turies of a nation's existence,-nay, that many of them have pleased not one nation only, but many, so that they have made themselves an home in the most different lands,-and further, that they have, not a few of them, come down to us from remotest antiquity, borne safely upon the waters of that great stream of time, which has swallowed so much beneath its waves,-all this, I think, may well make us pause should we be tempted to turn away from them with anything of indifference or disdain. TRENCH on Poverbs.


Translate the following passage into Greek Tragic Trimeters :

Art thou already

In harbour, then, old man ? Well! I am not.
The unconquered spirit drives me o'er life's billows;
My planks still firm, my canvas swelling proudly,
Hope is my goddess still, and youth my inmate;
And while we stand thus front to front, almost
I might presume to say, that the swift years
Have passed by powerless o'er my unblanched hair.
Who now persists in calling Fortune false?
To me she has proved faithful, with fond love
Took me from out the common ranks of men,
And like a mother goddess, with strong arm
Carried me swiftly up the steps of life.
Nothing is common in my destiny,
Nor in the furrows of my hand. Who dares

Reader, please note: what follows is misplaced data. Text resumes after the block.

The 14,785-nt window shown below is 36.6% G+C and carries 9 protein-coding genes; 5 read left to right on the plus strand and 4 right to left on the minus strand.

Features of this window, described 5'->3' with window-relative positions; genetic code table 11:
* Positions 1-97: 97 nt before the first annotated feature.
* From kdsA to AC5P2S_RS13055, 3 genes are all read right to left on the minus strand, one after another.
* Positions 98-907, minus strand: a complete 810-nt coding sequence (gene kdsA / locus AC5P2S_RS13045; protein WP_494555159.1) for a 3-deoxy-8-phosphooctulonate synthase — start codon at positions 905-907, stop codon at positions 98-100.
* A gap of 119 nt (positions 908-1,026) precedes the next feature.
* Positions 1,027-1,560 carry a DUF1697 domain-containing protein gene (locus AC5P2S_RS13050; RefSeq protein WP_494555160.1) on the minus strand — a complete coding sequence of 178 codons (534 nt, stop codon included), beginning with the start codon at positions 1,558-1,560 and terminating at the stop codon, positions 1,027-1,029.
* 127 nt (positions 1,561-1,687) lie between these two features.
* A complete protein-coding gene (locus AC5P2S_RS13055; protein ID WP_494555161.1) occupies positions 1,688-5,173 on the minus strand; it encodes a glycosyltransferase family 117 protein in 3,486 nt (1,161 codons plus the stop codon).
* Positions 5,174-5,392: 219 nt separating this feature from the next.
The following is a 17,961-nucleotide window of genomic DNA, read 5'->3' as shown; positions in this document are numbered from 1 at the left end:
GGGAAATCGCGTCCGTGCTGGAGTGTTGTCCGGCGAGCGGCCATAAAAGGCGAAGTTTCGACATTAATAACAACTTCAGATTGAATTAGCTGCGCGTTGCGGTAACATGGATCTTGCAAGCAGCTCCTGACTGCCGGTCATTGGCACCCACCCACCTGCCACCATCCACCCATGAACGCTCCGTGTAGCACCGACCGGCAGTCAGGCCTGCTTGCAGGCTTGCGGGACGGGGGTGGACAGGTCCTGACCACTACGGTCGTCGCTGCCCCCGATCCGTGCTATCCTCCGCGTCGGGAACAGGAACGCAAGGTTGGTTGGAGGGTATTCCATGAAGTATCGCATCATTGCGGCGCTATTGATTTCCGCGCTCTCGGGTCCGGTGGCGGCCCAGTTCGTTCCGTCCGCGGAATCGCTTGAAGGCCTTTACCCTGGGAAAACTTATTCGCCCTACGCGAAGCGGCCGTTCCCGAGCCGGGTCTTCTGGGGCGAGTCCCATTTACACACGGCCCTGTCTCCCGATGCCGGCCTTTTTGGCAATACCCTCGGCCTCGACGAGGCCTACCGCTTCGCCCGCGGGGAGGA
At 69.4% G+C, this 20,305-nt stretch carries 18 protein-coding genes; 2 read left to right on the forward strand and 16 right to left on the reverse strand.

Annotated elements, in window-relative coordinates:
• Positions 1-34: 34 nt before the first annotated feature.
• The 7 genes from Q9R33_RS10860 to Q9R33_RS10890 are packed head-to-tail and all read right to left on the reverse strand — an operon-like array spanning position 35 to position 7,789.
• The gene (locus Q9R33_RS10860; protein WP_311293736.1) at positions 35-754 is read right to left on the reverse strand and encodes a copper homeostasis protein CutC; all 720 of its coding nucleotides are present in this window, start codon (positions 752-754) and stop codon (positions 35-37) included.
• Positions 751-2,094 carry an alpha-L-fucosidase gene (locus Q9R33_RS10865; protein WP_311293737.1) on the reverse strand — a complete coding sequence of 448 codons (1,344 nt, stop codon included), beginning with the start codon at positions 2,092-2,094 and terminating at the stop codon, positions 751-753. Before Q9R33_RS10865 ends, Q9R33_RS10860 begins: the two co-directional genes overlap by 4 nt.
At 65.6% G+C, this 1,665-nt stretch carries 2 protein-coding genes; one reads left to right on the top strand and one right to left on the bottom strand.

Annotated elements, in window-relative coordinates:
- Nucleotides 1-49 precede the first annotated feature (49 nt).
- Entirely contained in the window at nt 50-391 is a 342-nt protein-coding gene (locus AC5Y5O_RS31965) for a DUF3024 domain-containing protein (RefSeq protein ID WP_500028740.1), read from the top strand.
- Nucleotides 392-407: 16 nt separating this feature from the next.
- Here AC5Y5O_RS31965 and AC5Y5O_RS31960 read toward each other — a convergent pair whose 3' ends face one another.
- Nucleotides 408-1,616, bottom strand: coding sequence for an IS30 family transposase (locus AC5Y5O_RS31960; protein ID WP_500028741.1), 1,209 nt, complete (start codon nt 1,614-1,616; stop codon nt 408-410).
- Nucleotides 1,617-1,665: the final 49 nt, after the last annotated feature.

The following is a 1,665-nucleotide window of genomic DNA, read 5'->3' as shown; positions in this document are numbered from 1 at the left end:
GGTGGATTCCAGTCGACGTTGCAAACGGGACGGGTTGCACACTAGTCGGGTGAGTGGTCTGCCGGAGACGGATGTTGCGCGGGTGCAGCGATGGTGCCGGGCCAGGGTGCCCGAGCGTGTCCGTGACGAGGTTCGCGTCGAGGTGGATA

Interpret then my life for me as 'twere
One of the undistinguishable many?
True, in this present moment I appear
Fall'n low indeed; but I shall rise again.
The high flood will soon follow on this ebb:
The fountain of my fortune, which now stops,
Repressed and bound by some malicious star,
Will soon in joy play forth from all its pipes.


Translate the following passage into Latin Prose :

The strongest and fiercest of man's fellow-creatures,--the whale, the elephant, the eagle, and the tiger,—are slaughtered by him to supply his most capricious wants, or tamed to do him service, or imprisoned to make him sport. The spoils of all nature are in daily requisition for his most common uses, yielded with more or less readiness, or wrested with reluctance, from the mine, the forest, the ocean, and the air. Such are the first fruits of reason. Were they the only or the principal ones, were the mere acquisition of power over the materials, and the less gifted animals which surround us, and the consequent increase of our external comforts, and our means of preservation and sensual enjoyment, the sum of the pri